A fairly recent trend in discussions of obesity is to focus on weight stability. Weight stability is a phenomenon by which a human maintains roughly the same bodyweight over a long period of time. Karl Smith recently brought it up, for example:

...its hard to square [theories of obesity based on lack of self control] with the stability of weight, which is probably the biggest or second biggest next to heritability, stylized fact about obesity. That is, if you always over eat you don’t get fat, you get fatter. Presumably, you will get fatter and fatter over time.

However, non-dieting obese folks have a weight stability that is roughly the same as thin people. Its as if they tried to go exactly to a particular too heavy weight and then stop and act like a thin person with 50 extra lbs.

Why does it stop like that?

That’s a puzzle.

It's a puzzle, but it's a puzzle with a solution. It turns out that the Calories In/Calories Out model of human metabolism completely explains the phenomenon of weight stability for the fat and thin alike.

The Calories In/Calories out model predicts that the human body converts calories to bodyfat at a rate of 3500 calories/1 lb of bodyfat::

```Change in bodyweight = (Calories in - Calories out) x (1lb bodyfat / 3500 Cal)
```

Calories in is simple, but calories out is a little tricky. The calories out portion is described by the Harris-Benedict equation. The Harris-Benedict equation (which I'll abbreviate to HBE) states that a man has a Base Metabolic Rate of

```BMR = 66 + ( 6.23 x weight in pounds ) + ( 12.7 x height in inches ) – ( 6.76 x age in years )
```

(the numbers are a bit different for women, but the equation is similar) and that

```Calories out = E x BMR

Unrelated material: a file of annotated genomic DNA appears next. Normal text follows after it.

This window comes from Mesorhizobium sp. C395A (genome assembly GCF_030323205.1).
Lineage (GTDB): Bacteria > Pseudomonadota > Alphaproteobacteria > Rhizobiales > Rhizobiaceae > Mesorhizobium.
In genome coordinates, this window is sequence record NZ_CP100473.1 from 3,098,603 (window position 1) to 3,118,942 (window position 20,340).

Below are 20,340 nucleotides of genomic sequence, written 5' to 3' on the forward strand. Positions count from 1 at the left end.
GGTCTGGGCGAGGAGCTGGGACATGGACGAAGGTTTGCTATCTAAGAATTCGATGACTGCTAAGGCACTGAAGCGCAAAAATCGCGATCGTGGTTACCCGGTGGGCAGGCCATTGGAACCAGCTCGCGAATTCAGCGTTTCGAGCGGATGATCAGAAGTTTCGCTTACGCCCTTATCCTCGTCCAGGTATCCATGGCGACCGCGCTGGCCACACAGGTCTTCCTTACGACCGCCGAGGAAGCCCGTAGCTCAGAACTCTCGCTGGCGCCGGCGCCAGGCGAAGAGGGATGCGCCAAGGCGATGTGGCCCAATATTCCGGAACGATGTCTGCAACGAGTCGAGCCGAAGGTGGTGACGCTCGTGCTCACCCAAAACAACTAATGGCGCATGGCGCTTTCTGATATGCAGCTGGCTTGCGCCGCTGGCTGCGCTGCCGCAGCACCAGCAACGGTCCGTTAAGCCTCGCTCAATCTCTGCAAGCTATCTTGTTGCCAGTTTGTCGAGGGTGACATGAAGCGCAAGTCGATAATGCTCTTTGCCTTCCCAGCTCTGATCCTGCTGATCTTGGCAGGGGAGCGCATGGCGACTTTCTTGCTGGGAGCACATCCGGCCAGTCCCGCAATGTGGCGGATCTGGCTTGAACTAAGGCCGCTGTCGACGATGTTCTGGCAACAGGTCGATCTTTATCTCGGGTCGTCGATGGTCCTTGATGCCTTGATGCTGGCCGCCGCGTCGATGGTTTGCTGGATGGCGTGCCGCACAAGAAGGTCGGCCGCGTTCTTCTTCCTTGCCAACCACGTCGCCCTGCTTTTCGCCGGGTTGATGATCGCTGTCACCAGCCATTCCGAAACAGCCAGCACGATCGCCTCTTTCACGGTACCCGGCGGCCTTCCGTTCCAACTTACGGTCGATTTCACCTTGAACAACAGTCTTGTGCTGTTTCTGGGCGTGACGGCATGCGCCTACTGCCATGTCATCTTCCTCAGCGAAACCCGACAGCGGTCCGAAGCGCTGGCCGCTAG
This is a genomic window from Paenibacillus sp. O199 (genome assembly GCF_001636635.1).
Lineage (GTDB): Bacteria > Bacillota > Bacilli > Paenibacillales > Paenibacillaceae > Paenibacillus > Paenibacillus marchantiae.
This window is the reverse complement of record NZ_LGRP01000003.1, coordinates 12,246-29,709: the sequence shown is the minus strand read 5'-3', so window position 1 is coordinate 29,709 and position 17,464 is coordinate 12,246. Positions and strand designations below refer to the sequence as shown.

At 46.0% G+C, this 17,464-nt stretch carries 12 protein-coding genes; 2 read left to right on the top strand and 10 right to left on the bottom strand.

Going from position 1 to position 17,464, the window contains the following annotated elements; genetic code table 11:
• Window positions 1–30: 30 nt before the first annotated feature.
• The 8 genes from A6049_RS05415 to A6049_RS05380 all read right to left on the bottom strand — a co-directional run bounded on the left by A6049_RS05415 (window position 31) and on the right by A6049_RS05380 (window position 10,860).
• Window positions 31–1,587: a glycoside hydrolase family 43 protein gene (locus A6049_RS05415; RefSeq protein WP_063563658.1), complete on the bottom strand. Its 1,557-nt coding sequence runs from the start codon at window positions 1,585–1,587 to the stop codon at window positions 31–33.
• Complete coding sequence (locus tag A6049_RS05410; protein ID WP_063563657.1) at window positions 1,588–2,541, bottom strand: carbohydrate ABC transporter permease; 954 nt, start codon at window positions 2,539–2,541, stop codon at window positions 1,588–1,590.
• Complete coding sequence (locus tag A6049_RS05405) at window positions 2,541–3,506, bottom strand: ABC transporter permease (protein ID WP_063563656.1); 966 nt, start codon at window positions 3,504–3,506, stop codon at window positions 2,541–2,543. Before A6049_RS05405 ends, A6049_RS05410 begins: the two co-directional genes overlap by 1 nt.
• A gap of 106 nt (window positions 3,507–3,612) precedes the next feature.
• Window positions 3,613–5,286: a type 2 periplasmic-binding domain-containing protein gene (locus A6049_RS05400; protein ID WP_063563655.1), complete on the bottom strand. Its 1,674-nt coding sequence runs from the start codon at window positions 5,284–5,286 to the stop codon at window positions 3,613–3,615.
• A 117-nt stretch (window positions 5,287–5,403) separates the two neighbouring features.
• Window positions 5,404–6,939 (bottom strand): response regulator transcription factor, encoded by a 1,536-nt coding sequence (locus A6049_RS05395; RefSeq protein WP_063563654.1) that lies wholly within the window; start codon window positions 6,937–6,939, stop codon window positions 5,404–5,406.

```

where E is a constant that varies with an individual's exercise rate. For a sedentary individual, E = 1.2, whereas serious athletes might have A as high as 1.9.

The key fact to note about this equation is that as a person's weight increases, his metabolic rate increases. This means that a fat person must eat more calories to maintain bodyweight than a thin person.

Now for some math. If you are unfamiliar with ordinary differential equations, you might want to skip to the pictures.

The mathematical part

Based on this, we can derive an equation for a human's bodyweight as a function of time (with t having units of days):

```w'(t) = c(t) - a - b w(t) + g t
```

where

```c(t) = Calories consumption as a function of time / 3500

a = E x (66 + 12.7 x height) / 3500

b = E x 6.23 / 3500

g = E x 6.775 / (365 x 3500)
```

Here, `w'(t)` denotes the derivative of `w(t)` with respect to time. Now, suppose an individual consumes food at a rate of `c(t) = x + yt`. In that case, their bodyweight obeys the equation:

```w'(t) = (x - a) - b w(t) + (g+y) t
```

This equation has a simple solution:

```w(t) = [(x-a)+bgt-g]/b^2 +  Const x exp(-bt)
```

This is the equation of exponential decay - specifically, it shows that if a human eats a constant amount of food, their bodyweight will exponentially approach an asymptote which depends on `x` (their rate of consumption) as well as their age and activity level (which affect `a` and `b`).

Results

I've graphed the result for a 6' tall 25 year old male who consumes 3000 Cals/day. After 3 years, regardless of his initial weight, his terminal weight lies between 190lb and 193lbs.

Now consider two hypothetical people, both 6' tall, 28 years old, and exactly 193lbs. The first person becomes a fan of Alton Brown and cooks lots of healthy food. He continues eating 3000 Cals/day. He'll gain a few pounds before he reaches 40, but nothing remarkable. His weight will remain stable.

Now consider a second person, who becomes a fan of Paula Deen. By following her delicious recipes, he adds 5 tablespoons of butter y'all to his diet (500 extra calories). Over the next 3-4 years he gains 50lbs and then stops - all additional weight gain is due solely to aging, and is mirrored by the Alton Brown fan.

The puzzle of weight stability is solved - fat people eat more than thin people, but by a constant amount. As they add food to their diet, their weight rapidly rises and then plataus at a higher level.

The difference between the 190lb man and the 250lb man is the latter eats everything the thin man eats, plus an extra 5 tablespoons of butter.

Here is the source code I used to create the graphs.